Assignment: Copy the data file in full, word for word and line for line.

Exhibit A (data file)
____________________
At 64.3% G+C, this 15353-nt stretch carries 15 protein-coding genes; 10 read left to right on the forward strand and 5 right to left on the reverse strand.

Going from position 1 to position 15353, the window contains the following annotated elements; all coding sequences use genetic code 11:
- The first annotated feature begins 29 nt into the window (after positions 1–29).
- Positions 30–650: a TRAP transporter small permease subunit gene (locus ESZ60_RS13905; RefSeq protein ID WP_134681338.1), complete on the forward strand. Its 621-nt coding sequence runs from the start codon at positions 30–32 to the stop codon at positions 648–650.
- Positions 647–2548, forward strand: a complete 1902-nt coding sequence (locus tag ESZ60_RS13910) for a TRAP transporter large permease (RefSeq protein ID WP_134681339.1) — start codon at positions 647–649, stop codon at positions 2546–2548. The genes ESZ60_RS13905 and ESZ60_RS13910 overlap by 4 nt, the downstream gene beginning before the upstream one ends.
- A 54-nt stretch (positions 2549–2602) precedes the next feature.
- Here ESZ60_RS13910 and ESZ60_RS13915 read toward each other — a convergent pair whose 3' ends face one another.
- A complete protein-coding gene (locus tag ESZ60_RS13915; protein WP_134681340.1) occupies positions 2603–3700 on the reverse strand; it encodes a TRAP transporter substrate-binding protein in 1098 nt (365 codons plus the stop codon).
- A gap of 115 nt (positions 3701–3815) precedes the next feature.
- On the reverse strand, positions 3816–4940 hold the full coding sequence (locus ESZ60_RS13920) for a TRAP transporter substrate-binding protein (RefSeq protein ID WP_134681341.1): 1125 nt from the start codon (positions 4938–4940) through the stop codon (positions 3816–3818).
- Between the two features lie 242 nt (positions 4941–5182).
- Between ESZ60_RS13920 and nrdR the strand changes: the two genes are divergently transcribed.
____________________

At 64.3% G+C, this 15353-nt stretch carries 15 protein-coding genes; 10 read left to right on the forward strand and 5 right to left on the reverse strand.

Going from position 1 to position 15353, the window contains the following annotated elements; all coding sequences use genetic code 11:
- The first annotated feature begins 29 nt into the window (after positions 1–29).
- Positions 30–650: a TRAP transporter small permease subunit gene (locus ESZ60_RS13905; RefSeq protein ID WP_134681338.1), complete on the forward strand. Its 621-nt coding sequence runs from the start codon at positions 30–32 to the stop codon at positions 648–650.
- Positions 647–2548, forward strand: a complete 1902-nt coding sequence (locus tag ESZ60_RS13910) for a TRAP transporter large permease (RefSeq protein ID WP_134681339.1) — start codon at positions 647–649, stop codon at positions 2546–2548. The genes ESZ60_RS13905 and ESZ60_RS13910 overlap by 4 nt, the downstream gene beginning before the upstream one ends.
- A 54-nt stretch (positions 2549–2602) precedes the next feature.
- Here ESZ60_RS13910 and ESZ60_RS13915 read toward each other — a convergent pair whose 3' ends face one another.
- A complete protein-coding gene (locus tag ESZ60_RS13915; protein WP_134681340.1) occupies positions 2603–3700 on the reverse strand; it encodes a TRAP transporter substrate-binding protein in 1098 nt (365 codons plus the stop codon).
- A gap of 115 nt (positions 3701–3815) precedes the next feature.
- On the reverse strand, positions 3816–4940 hold the full coding sequence (locus ESZ60_RS13920) for a TRAP transporter substrate-binding protein (RefSeq protein ID WP_134681341.1): 1125 nt from the start codon (positions 4938–4940) through the stop codon (positions 3816–3818).
- Between the two features lie 242 nt (positions 4941–5182).
- Between ESZ60_RS13920 and nrdR the strand changes: the two genes are divergently transcribed.